Monday, January 12, 2009

HEALTH IN OUR HANDS (October 13, 2008)

Did you know that our exact equivalent for “handwash” is not just “hugas”?
It is hinaw!
Similarly, as we take the specific Filipino translation for granted, we treat handwashing just like that – handwashing!.
Ask any Pontio Pilato.
Paghihinaw, however, is a must in accordance with year 2008 as the International Year of
United Nations (UN) looks at it as a significant contribution in meeting the Millennium Development Goals that include eradicating extreme poverty and hunger; achieving universal primary education; promoting gender equality and empowering women; improving maternal health; combatting Human Immunodeficiency Virus/Acquired Immunodeficiency Syndrome, malaria, and other diseases; ensuring environmental sustainability; developing a global partnership for development; and reducing child mortality.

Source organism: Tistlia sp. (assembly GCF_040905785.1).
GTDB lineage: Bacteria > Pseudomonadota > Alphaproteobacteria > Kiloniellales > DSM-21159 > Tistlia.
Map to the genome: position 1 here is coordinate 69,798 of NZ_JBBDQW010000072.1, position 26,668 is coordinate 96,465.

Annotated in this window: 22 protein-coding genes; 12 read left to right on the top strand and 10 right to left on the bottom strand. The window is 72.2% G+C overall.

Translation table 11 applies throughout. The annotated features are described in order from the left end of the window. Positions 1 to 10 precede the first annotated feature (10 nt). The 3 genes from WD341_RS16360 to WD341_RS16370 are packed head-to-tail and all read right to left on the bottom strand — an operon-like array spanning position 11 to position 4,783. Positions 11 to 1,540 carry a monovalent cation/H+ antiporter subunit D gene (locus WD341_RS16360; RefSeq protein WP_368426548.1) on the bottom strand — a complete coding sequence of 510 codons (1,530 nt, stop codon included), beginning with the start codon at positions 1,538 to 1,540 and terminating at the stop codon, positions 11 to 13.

Big deal?
Yes, because paghihinaw can reduce deaths among children under the age of five by two-thirds by 2015.
“Although people around the world wash their hands with water,” United Nations Childrens Fund (UNICEF) Representative Vanessa Tobin said, “far fewer wash their hands with soap at critical moments.”
By that, she means: (a) before and after meals and snacks; (b) before caring for young children; (c ) after touching a public surface; (d) before and after preparing food, especially raw meat, poultry, or seafood; (e) after using the restroom; (f) when hands are dirty; (g) after touching animals; (h) when you or someone around you is ill.
Diarrhea, for instance, kills almost 2 million children globally every year.